Killing Bono

(2011)

Genres: Comedy

Review: Killing Bono

Transcript for Review: Killing Bono

CHRISTY:
Alright, next up is "Killing Bono," a comedy that tells the story of the birth of U2, as well as another Irish rock band that languished in their shadow. Ben Barnes stars as Neil McCormick, the music critic whose memoir inspired the film. Neil and his brother, Ivan, grew up with Bono and the lads playing music in the '70s and dreaming of rock stardom.

But as U2 gets bigger and bigger, Neil finds he must align himself with some shady figures just to get his group a gig here and there and maybe even a record contract.
 
Director Nick Hamm has a lot of fun with the bad '80s clothes, and all the coke and eyeliner of the decade. But in the end, Neil comes off as so selfish and so perpetually whiny and miserable, you kinda want to see U2 trounce them. Thumbs down from me.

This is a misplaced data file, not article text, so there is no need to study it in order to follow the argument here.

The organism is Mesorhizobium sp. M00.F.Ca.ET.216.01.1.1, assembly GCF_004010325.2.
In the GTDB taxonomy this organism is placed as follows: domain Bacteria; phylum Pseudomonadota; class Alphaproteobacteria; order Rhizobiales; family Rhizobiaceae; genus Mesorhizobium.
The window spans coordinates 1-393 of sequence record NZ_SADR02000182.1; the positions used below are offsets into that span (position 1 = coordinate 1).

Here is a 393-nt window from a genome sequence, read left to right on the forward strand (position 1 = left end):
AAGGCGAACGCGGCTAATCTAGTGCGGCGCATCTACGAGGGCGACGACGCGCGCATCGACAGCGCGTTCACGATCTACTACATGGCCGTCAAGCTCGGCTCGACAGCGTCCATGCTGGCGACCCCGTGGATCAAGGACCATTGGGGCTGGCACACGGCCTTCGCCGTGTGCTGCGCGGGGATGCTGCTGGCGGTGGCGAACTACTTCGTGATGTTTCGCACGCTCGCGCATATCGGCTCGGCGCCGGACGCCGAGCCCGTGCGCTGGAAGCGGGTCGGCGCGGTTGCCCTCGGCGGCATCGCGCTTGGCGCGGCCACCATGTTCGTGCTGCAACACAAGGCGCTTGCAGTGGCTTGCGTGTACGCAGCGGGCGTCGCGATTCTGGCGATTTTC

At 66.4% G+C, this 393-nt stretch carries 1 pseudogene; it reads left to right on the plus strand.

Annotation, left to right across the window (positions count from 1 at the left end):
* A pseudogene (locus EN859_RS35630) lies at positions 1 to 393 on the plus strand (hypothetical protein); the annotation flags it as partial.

IGNATIY:
Thumbs down from me as well.  I mean this reverse Forest Gump kind of structure…
 
CHRISTY:  
That is an excellent analogy.
 
IGNATIY:
Yeah, I mean that is essentially what it is.  You know they keep, because it’s not just U2, they you know intersect with all kinds of other things and uh each time they have absolutely terrible luck. It could have been quite funny.  It could have worked.
 
CHRISTY:
It’s not bad luck though.  Its that this one guy is so selfish and makes all these bad choices, he ruins it for everybody else.  
 
IGNATIY:
 It’s true, but then the film kind of…it tries to have it both ways.  It tries to make him a sympathetic character, but it doesn’t work because it has already worked so hard to make him unlikable.  
 
CHRISTY: Yeah.
 
IGNATIY:
And that’s the problem.  This story at the center, it isn’t compelling.
 
CHRISTY:
There’s nowhere to go with it.  They play some music, something bad happens, they play some more music, something bad happens again.
 
IGNATIY:
And a lot of, a lot of rock movie clichés just get trotted out.